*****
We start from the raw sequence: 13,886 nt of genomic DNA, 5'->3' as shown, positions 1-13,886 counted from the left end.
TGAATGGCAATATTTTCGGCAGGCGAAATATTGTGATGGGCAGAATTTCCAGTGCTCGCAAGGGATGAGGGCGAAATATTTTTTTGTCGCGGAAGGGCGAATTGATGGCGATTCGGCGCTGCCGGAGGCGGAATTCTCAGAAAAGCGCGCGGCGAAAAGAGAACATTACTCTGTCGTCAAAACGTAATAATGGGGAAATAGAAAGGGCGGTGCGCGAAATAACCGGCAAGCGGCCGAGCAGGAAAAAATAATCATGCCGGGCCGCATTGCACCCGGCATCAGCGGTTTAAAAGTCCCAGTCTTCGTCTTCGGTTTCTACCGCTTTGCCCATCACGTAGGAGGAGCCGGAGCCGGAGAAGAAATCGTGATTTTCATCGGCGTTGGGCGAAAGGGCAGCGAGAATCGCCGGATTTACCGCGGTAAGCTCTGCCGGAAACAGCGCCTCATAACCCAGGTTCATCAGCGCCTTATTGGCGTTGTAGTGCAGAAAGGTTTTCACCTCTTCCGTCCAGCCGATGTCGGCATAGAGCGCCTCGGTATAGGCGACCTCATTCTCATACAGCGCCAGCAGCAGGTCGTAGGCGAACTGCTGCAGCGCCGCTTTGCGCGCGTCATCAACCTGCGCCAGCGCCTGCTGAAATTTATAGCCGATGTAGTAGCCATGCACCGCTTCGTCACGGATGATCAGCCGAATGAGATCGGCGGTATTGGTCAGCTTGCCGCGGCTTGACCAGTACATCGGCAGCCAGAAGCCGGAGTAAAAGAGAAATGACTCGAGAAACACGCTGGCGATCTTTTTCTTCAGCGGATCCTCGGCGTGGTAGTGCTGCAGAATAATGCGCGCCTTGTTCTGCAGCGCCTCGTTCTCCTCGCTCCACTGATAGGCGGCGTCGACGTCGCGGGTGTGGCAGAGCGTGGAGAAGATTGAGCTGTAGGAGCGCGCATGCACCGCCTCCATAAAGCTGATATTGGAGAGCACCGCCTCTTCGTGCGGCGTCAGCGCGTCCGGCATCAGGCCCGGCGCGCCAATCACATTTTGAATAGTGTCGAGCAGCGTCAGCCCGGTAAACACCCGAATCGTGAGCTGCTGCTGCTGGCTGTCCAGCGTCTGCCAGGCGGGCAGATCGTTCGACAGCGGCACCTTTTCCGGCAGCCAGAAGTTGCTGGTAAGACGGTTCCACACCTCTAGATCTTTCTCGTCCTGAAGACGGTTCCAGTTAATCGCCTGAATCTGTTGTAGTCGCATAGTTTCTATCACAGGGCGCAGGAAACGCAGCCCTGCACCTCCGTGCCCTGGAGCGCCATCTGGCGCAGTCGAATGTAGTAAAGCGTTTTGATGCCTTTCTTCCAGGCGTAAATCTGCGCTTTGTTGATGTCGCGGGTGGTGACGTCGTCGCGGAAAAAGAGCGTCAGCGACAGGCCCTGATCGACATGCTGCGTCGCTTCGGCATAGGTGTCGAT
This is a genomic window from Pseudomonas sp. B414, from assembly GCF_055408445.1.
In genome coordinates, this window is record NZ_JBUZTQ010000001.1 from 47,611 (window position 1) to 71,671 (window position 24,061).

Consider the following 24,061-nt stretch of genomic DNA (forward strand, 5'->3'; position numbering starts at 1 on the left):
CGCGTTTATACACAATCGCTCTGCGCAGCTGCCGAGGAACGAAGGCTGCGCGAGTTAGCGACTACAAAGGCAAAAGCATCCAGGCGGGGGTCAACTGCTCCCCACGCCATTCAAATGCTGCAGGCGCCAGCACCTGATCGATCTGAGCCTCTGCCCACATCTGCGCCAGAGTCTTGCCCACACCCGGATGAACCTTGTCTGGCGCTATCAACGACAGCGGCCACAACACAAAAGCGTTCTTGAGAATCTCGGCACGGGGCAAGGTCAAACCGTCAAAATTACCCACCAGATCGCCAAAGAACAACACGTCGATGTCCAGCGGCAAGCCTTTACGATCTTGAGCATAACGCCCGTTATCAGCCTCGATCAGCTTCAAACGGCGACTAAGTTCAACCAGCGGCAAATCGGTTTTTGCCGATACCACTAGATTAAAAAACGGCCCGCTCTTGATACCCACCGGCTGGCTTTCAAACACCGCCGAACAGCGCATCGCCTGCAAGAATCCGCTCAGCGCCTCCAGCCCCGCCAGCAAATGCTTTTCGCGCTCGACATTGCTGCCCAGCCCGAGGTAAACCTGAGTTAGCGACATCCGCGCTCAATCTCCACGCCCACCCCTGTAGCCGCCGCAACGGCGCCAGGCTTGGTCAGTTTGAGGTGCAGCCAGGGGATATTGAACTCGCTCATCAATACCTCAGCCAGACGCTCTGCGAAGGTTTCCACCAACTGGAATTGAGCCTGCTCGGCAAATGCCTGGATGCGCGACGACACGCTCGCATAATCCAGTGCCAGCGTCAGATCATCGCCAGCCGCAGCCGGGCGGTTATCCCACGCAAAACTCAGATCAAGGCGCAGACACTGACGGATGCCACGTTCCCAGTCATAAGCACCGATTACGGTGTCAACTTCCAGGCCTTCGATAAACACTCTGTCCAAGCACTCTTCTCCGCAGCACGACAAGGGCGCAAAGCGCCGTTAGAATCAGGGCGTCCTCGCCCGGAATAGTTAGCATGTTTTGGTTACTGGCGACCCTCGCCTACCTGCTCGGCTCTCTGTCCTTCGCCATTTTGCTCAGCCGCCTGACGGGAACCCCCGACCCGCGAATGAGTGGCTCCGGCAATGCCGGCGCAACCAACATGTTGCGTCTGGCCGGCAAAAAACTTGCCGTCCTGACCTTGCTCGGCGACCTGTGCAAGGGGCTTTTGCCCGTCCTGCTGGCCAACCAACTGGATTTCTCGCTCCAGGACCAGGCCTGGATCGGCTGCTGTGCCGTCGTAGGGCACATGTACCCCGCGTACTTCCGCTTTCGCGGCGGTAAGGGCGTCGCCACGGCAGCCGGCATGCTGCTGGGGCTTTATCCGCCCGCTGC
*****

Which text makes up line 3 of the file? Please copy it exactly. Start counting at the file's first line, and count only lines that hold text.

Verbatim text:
This is a genomic window from Pseudomonas sp. B414, from assembly GCF_055408445.1.